For nearly seven decades, countries around the world have typically looked at the superpowers as global leaders that strive to make the world safer, happier and a just place for all of us.
In recent days, Washington announced that it has officially notified United Nations Educational, Scientific and Cultural Organisation (Unesco) that it is withdrawing its membership to the organisation because of “continuing anti-Israel bias” and “mounting arrears”.
The US would seek to “remain engaged ... as a non-member observer state in order to contribute US views, perspectives and expertise”, according to a statement from the US State Department.
Since his early days in office, it was clear that US President Donald Trump was not a staunch supporter of the UN.
On the contrary, at one point after his victory, the US president described the UN as just a club for people who are out there to “have a good time”.
I do not think he criticised the UN (which we all know suffers from a lot of bureaucracy) because he has his own plan to develop it.
The criticism was following the UN Security Council (UNSC) Resolution 2334, in December 2016, which condemned Israeli colonies in the West Bank and occupied East Jerusalem.
The statement of Nikki Haley, US Ambassador to the UN, on what can be dubbed as the “diplomacy of shoes” was a clear message that Washington will not allow anybody to criticise Israel.
“The days of Israel-bashing are over ... I wear high heels, it’s not for a fashion statement, it’s because if I see something wrong I will kick it every single time.”
After Thursday’s American decision, Israel said it would follow suit. This is not surprising, given that the UN has opposed Israeli policies and measures in the Occupied Territories several times.
The impact of US absence or the Israeli departure on the future of Unesco remains to be seen. Surely, the global body will survive. Unesco was founded three years before Israel was established in 1948.
However, Israeli and American withdrawal could also signify that the two do not want any liability under UN rules, or to be held accountable for Israel’s oppressive measures, or blamed for the consequences of its wrong decisions against Palestinians, or changing facts and history.
When Palestine was admitted as a full member to Unesco in 2011, the US administration of former president Barack Obama cancelled its contribution to the organisation in protest. However, the former US administration did not want to leave office with guilt. Days before Obama’s term in White House ended, the US abstained from a vote on UNSC Resolution 2334, which criticised Israeli colony activities in the Occupied Territories.
To many, that was a rare American measure. Throughout modern history, Arabs, and specifically Palestinians, are used to seeing Washington defending Israel at the UN and using its veto power to stop any attempt to criticise Israel at the UN. However, the difference between this US administration and previous ones is that former presidents did try to help solve the Palestinian question in one way or another before hanging their boots or withdrawing from UN organisations.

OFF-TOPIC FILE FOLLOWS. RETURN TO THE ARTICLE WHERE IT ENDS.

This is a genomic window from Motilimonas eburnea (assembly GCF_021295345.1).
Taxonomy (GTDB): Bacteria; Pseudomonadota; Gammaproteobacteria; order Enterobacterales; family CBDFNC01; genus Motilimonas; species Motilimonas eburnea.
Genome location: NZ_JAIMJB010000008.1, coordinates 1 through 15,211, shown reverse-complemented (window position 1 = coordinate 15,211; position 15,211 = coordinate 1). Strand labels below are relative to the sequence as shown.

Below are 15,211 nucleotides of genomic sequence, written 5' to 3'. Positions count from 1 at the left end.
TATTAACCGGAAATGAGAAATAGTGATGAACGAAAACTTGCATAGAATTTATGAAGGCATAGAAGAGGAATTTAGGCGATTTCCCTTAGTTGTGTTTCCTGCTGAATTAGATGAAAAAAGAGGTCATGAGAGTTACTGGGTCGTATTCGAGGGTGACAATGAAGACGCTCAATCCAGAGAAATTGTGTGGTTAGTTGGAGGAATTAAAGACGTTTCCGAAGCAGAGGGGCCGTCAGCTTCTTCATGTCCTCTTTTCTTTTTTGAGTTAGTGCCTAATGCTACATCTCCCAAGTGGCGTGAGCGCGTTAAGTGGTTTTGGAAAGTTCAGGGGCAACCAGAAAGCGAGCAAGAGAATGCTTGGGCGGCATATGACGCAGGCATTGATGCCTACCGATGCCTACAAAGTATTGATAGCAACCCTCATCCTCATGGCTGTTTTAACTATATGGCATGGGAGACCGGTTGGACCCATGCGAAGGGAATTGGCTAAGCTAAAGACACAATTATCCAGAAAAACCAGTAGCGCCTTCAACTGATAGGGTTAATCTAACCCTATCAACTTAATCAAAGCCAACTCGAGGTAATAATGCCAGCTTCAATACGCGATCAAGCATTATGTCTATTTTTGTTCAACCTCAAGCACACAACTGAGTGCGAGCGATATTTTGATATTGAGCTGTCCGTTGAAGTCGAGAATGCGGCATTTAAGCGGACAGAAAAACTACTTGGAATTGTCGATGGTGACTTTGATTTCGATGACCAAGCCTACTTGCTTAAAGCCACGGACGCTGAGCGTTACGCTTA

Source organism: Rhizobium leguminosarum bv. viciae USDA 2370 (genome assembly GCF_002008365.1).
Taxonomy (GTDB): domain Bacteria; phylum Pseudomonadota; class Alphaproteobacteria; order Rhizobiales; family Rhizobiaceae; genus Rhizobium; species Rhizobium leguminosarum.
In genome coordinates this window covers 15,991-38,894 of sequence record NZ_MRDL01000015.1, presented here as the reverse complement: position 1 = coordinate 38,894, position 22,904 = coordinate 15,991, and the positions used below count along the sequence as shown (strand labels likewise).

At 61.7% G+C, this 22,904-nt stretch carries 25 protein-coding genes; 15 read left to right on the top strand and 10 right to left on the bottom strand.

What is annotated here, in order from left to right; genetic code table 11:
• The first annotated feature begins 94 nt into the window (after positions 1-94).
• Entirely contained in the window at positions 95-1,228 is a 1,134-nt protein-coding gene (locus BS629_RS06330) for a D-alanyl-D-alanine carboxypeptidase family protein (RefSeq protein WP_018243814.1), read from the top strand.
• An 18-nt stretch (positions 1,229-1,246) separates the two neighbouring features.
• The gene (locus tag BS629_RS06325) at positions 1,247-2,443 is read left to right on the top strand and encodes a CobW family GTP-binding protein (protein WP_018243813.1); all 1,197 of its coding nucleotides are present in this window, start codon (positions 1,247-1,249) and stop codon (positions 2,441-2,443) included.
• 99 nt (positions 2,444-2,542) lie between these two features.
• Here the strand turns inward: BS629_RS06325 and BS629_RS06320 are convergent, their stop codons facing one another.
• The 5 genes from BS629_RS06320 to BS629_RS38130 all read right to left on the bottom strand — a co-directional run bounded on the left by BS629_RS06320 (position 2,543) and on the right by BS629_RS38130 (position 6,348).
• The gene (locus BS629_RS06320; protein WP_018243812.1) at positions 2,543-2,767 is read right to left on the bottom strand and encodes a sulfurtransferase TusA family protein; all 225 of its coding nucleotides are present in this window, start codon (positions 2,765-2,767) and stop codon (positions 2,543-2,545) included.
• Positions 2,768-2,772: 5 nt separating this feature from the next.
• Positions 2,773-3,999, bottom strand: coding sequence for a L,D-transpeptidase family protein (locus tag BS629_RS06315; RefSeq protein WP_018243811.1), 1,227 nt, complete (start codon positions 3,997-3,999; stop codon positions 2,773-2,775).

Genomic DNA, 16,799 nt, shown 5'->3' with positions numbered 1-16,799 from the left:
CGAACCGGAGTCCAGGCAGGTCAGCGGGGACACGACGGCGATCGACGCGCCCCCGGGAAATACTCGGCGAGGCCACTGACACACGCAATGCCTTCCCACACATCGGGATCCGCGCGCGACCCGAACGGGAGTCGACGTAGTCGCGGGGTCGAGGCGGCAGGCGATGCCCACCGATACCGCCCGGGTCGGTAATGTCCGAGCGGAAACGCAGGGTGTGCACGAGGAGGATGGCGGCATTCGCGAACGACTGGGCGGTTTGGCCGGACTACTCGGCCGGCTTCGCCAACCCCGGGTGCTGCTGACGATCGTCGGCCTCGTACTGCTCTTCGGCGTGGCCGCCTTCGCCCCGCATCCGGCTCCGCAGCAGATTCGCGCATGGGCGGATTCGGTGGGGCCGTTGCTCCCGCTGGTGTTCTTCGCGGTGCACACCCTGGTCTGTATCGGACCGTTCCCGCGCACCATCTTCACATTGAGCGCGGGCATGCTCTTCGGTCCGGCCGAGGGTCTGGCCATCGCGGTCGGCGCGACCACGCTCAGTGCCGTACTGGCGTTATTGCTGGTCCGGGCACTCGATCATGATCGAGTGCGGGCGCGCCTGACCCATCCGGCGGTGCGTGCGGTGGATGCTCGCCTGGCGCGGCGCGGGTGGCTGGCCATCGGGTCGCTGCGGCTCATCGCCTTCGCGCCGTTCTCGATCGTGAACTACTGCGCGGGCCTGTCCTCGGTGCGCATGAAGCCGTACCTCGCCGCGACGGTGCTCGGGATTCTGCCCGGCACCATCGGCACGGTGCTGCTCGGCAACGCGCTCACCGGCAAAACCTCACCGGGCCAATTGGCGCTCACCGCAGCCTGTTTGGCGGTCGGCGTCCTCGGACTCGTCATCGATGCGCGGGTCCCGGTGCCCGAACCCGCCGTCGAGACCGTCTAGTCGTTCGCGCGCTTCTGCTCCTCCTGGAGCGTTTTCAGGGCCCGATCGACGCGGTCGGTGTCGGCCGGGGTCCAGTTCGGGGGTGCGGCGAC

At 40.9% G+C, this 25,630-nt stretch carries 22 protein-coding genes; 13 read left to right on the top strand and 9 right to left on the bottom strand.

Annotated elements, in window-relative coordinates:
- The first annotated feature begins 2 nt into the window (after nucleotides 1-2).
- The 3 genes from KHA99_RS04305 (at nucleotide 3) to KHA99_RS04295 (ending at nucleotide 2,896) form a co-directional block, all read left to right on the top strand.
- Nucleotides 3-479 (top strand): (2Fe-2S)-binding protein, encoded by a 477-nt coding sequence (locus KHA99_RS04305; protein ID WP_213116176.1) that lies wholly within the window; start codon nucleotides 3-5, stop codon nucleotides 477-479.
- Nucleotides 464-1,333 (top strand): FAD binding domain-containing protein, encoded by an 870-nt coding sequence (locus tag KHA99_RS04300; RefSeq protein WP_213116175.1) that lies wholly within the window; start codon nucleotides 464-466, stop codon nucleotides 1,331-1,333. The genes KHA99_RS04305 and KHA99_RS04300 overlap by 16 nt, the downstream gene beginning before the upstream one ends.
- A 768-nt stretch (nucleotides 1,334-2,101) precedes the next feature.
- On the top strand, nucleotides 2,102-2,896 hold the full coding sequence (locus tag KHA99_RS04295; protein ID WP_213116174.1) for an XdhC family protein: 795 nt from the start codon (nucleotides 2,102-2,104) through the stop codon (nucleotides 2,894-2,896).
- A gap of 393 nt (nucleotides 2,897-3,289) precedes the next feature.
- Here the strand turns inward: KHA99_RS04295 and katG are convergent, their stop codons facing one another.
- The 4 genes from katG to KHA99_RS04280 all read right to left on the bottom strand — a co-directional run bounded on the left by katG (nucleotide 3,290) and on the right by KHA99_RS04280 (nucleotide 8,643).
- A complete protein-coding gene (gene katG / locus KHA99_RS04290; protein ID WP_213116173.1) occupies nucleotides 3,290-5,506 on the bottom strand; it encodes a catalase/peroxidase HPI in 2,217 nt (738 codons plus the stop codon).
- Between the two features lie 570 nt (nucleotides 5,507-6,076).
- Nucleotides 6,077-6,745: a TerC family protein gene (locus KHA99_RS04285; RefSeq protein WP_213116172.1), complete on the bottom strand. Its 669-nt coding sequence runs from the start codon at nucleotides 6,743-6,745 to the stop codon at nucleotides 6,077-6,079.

What Washington does not realise is that if it works towards achieving a peaceful solution to the Palestinian issue, it will serve its own interest as well as those of its ally: Israel. Washington will be relieved from all the military and political obligations, embarrassments and the ire of other nations owing to Israeli policies.
Likewise, Israel will be accepted in the region and full diplomatic relations will be established with it if it accepts a solution to the Palestinian issue according to UN resolutions — not by oppressing Palestinians and depriving them of their basic rights and expelling them from their homeland.
It is puzzling to see how the current US administration does not show interest in even attempting to solve the Arab-Israeli conflict. Instead, it simply ignores Israeli arrogance and Arab and Palestinian complaints.
Last August, Trump had asked Jared Kushner, his son-in-law and White House senior adviser, to head to the Middle East to revive frozen peace talks between Palestinians and Israelis. What was leaked to the press is that in his meeting with Palestinian President Mahmoud Abbas, Kushner sought more time for the US administration before the Palestinians took any unilateral measure in the stalled peace process. However, when Kushner returned to Washington, he was quoted as telling a group of interns at the US Congress that he felt the current “US administration will not succeed like previous administrations. (And) undoubtedly, Trump administration will not find a solution that will achieve peace between Palestinians and Israelis”.
Even in international politics, powerful countries need to have a strategy. But the US doesn’t have any, it seems.
Analysts are confused. American policies not only lack a clear strategy, but they also do not befit the status of the US as a superpower. One non-Arab friend commented on Washington’s Unesco withdrawal, saying sarcastically: “It appears that this administration is not living on planet Earth. They live on another one!”
Some look at how successful the US president is as a businessman. But isn’t it also true that a good leader, even if he or she has a favourite staffer to socialise with, would still try to treat everyone equally at work? Americans need to realise that the biased policies of their government aren’t helping them. Such policies neither serve their interests, nor improve their image abroad. American people are known to be hardworking, honest, social and friendly. Is it worth tarnishing their image around the world?